Cooperation and Redistribution: Does "bundling" foster institution formation?
Social preferences are frequently thought to be key to mitigating cooperation problems. Yet, when it comes to the endogenous implementation of rules that are designed to overcome cooperation problems, there is growing evidence that social preferences can potentially hamper the joint formation of such "governing institutions". The problem is particularly pronounced if returns from cooperation are not evenly distributed among participating parties. In this paper, we analyze such situations, both from a theoretical and empirical perspective, to explore to what extent formal redistribution can alleviate the implementation problem. We find that bundling, i.e., embedding formal redistribution rules into the governing institution and letting parties decide over the adaptation of this combined institution, induces very high implementation rates. By contrast, coordination problems arise if redistribution is also available separately from, rather than being an integral component of, the governing institution; resulting in significantly lower cooperation rates compared to the bundled case.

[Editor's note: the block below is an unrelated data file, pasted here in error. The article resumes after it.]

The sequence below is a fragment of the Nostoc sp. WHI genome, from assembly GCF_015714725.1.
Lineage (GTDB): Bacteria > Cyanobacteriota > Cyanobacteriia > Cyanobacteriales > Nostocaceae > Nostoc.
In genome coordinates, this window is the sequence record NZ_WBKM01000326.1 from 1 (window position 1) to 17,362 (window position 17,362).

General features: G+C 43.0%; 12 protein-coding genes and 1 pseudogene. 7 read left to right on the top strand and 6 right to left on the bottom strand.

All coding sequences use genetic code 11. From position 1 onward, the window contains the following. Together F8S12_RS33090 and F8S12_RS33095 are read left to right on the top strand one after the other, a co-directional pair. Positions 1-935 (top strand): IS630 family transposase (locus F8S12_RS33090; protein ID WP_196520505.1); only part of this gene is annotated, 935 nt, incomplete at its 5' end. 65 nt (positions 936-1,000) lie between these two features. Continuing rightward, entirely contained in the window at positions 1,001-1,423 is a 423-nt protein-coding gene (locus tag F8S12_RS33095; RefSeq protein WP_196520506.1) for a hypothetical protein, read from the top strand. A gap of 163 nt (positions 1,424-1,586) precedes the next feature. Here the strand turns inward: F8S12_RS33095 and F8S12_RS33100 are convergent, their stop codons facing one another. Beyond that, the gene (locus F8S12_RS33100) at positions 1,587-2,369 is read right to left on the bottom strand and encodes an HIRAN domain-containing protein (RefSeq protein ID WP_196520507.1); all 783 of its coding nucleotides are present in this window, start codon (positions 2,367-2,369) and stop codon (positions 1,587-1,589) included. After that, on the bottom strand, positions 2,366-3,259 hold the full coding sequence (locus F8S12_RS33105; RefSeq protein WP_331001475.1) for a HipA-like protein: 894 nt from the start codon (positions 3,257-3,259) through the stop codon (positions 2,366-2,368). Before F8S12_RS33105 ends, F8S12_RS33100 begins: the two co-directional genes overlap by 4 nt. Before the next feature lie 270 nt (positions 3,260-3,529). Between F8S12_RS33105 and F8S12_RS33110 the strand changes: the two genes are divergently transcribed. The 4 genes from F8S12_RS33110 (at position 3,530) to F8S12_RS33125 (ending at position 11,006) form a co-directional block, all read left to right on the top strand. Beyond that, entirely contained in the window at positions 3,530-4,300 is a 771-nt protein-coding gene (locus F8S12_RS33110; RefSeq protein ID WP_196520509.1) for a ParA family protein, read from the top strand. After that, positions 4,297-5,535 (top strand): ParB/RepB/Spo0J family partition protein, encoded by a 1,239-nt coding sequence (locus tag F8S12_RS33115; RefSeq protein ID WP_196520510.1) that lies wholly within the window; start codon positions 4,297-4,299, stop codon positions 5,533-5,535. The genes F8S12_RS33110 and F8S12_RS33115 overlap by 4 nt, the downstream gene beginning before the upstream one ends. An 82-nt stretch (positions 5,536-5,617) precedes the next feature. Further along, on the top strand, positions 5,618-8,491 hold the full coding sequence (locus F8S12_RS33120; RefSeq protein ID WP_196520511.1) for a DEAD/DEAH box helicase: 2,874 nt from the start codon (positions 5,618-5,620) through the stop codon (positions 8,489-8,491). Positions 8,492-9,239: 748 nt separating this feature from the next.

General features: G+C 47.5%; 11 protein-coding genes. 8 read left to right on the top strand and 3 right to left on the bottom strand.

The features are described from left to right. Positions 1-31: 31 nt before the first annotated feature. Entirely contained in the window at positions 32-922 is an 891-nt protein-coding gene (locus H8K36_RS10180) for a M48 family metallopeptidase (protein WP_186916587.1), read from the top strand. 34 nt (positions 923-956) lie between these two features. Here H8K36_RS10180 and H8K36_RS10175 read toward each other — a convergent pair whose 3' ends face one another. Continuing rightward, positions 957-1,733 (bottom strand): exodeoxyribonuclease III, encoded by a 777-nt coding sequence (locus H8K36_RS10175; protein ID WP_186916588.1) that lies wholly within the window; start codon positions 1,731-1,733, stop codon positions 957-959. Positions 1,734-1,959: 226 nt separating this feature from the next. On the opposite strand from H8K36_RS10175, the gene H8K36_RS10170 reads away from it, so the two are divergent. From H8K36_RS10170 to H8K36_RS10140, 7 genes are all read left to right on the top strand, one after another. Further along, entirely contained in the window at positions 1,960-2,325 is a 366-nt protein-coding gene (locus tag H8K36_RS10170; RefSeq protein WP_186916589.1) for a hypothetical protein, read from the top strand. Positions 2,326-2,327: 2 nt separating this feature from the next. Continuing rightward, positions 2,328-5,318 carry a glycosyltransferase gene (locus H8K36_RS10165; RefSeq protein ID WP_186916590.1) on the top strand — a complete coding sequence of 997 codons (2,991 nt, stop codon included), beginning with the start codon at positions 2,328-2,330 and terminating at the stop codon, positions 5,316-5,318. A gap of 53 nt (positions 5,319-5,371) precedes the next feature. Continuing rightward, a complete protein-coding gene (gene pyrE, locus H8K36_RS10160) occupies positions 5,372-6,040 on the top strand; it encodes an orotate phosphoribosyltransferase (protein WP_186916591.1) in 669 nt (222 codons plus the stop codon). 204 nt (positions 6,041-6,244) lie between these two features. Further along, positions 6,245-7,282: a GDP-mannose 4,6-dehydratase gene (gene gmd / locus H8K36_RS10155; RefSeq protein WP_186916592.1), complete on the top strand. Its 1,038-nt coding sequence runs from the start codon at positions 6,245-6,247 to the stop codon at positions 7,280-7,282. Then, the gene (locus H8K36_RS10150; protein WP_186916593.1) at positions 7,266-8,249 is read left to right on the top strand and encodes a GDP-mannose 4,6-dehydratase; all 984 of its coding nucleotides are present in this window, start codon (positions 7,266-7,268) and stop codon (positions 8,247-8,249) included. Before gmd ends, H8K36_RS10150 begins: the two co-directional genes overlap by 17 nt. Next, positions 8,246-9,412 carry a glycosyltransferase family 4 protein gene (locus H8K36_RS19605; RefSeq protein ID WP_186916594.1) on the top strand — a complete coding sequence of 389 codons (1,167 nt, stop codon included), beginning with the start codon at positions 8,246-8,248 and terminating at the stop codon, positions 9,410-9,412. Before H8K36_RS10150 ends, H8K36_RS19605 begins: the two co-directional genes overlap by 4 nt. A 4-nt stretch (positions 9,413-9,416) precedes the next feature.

Peer Evaluations and Compensation Schemes (preliminary version available upon request)
Peer evaluations are frequently used if an employee’s performance is hard or even impossible to observe by a principal. If, however, the evaluating peer is in direct competition with the evaluated peer for bonuses or promotions, incentives for truthful reporting might be reduced.In this paper I analyze such situations theoretically and empirically using a laboratory experiment to explore to what extent team incentives and thereby reciprocity can encourage truthful evaluations. The laboratory experiment uses a real effort task and a rank‐order tournament, where the prizes are distributed on basis of the mutual evaluations of the tournament participants. I find that the answer to the question depends on whether the participants i) can evaluate their peers individually or ii) have to rank them. Truthful rankings occur more frequently in the latter case, where any untruthful evaluation implies rewarding a peer for lower performance. By contrast, individual evaluations are less likely to reward agents for high efforts, as few positive evaluations are given. If team incentives are removed the frequency of truthful evaluations drops even further, irrespective of the particular evaluation mechanism, rendering the results of the tournament basically meaningless.
Workload Sharing in a Real Effort Dictator Game (with Jonas Radbruch)